But she reenters the world of contemplative sci-fi again with "Stewards of the Flame," a slow-moving but rewarding novel about the power of the human mind and spirit. It takes a long time to really get moving, but it's pretty brilliant once it revs up -- an intense journey of impressive proportions.
Jesse is a newly-promoted starship captain... until he gets drunk on the planet Undine, and is imprisoned in the vast, dictatorial Hospital. On Undine, illness is a crime, and the doctors rule everyone. Jesse is forced through alcohol and psychiatric treatment, and used as a student guinea pig.... until a young technician, Carla, smuggles him out to a gathering of her friends, known as the Group.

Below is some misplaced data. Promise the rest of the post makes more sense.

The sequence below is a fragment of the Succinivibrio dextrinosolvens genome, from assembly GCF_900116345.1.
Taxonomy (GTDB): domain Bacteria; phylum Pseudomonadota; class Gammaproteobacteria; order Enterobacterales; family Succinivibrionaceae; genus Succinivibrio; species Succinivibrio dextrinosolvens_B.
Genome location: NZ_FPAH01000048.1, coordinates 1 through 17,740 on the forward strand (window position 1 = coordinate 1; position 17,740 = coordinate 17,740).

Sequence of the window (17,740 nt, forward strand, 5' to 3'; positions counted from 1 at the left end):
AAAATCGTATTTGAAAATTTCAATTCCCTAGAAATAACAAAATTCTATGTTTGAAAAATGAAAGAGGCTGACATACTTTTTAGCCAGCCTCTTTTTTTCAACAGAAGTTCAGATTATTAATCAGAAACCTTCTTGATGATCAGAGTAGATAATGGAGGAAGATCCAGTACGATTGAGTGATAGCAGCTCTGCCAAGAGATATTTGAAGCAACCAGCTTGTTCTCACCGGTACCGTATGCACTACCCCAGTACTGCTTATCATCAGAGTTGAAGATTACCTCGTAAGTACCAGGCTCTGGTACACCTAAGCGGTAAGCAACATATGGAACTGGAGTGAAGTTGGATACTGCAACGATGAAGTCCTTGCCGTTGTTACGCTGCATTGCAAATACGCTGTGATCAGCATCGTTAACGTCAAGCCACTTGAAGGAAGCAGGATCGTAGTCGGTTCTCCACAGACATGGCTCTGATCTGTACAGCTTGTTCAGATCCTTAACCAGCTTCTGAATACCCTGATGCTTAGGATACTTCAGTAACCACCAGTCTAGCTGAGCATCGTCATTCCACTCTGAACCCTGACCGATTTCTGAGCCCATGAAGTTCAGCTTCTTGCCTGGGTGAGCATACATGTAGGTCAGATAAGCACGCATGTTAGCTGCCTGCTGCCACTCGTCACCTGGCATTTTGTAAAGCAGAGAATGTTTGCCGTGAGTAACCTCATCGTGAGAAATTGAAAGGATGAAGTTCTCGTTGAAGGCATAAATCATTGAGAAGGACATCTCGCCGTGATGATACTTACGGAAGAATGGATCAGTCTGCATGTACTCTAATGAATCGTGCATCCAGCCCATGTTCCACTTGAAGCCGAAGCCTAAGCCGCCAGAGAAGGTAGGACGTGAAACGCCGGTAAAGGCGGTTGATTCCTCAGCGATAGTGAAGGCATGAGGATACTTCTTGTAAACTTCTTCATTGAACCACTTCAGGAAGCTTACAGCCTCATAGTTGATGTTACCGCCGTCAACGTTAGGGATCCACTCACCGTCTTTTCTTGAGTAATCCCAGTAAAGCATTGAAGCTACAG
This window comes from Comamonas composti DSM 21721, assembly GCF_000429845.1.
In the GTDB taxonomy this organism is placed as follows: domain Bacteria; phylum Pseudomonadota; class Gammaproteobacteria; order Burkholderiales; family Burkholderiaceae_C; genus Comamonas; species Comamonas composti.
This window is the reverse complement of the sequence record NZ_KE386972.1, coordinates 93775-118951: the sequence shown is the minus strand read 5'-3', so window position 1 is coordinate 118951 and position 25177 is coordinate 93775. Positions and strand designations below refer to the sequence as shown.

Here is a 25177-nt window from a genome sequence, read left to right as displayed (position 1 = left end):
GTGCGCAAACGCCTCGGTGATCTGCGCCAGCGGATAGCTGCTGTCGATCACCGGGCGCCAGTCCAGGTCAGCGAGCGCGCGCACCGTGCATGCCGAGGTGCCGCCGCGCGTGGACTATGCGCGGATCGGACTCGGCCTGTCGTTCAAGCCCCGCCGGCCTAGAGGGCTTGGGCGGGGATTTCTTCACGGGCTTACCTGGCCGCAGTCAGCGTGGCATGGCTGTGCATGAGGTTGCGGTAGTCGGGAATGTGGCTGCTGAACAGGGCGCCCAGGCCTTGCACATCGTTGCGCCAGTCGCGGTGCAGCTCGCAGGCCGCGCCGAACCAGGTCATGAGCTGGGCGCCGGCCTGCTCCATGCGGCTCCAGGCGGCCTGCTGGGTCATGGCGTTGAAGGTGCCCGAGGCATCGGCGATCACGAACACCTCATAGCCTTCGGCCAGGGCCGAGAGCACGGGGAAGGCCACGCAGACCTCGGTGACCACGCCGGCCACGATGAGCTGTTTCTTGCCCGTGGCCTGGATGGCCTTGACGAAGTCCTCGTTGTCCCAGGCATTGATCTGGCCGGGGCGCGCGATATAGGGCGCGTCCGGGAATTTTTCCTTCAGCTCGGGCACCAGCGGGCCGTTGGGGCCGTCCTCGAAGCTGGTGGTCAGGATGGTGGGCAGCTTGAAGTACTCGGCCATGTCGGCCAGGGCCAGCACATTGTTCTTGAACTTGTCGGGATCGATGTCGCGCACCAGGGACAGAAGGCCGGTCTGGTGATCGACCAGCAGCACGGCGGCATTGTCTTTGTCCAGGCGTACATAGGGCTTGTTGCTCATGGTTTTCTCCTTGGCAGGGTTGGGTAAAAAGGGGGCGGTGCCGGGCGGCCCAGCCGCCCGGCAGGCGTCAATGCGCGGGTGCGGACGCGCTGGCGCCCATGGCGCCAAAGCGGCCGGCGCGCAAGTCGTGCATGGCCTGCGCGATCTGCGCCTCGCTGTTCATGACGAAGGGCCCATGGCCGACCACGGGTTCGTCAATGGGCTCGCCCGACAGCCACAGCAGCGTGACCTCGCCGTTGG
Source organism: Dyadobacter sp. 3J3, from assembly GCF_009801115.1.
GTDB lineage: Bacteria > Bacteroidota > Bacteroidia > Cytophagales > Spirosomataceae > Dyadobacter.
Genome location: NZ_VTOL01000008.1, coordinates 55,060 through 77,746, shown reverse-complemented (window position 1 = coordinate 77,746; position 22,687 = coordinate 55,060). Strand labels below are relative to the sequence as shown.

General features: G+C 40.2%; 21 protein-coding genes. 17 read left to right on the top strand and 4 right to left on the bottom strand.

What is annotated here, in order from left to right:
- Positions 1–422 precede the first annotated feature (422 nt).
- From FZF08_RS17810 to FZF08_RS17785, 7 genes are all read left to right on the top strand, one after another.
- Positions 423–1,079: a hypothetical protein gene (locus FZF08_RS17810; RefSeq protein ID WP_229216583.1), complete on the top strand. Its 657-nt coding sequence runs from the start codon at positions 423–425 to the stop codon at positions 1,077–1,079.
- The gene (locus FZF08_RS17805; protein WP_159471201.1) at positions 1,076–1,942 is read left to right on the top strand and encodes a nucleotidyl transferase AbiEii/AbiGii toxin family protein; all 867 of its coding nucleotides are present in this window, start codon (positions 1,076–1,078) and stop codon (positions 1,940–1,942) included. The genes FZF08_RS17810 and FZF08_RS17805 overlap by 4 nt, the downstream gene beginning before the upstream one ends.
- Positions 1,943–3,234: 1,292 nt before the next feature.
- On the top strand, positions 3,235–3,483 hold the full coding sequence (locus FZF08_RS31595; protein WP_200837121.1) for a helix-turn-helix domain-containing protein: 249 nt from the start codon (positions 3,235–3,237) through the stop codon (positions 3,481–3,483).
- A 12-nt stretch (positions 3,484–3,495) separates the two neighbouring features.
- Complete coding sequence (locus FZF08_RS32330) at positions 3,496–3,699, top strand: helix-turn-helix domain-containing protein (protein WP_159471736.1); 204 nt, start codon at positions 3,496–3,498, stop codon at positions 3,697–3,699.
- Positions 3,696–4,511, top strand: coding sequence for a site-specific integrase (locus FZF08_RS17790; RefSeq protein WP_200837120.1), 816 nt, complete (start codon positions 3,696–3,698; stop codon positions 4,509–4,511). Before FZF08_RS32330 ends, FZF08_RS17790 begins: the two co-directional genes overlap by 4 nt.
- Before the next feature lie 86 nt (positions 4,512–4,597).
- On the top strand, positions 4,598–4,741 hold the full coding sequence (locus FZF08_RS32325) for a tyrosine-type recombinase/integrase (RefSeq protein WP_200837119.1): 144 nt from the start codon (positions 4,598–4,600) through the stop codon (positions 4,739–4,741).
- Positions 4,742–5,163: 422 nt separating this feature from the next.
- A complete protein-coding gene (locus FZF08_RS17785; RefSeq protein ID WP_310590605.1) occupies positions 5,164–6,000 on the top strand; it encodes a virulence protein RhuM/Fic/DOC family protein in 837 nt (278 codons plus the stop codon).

The Group turns out to be more than just a collection of friends -- they are rebels, who have expanded their paranormal powers, and undermine the Hospital's attempts to put the dying into eternal stasis. Soon Jesse is involved deeply in their quiet rebellion, and acquiring the same powers. But he doesn't yet know how important he is to the Group's future...
"Stewards of the Flame" isn't your typical sci-fi novel, since the future here isn't too far ahead of our own, and little of the plot is spent in space. Instead, it's about a medical dystopia, and its story overflows with psychic explorations, true love, quiet rebellion, holistic healing, and a bit of Joseph Campbell.
It sounds a little dull, and admittedly it moves at a slow pace for awhile, as Jesse learns and explores his new powers.Read more ›
Most Recent Customer Reviews
I recommend this book, I love the concept of taking health care, making it mandatory, and then enforcing or forcing people to maintain their health, which is monitored constantly... Read morePublished 28 days ago by Maverick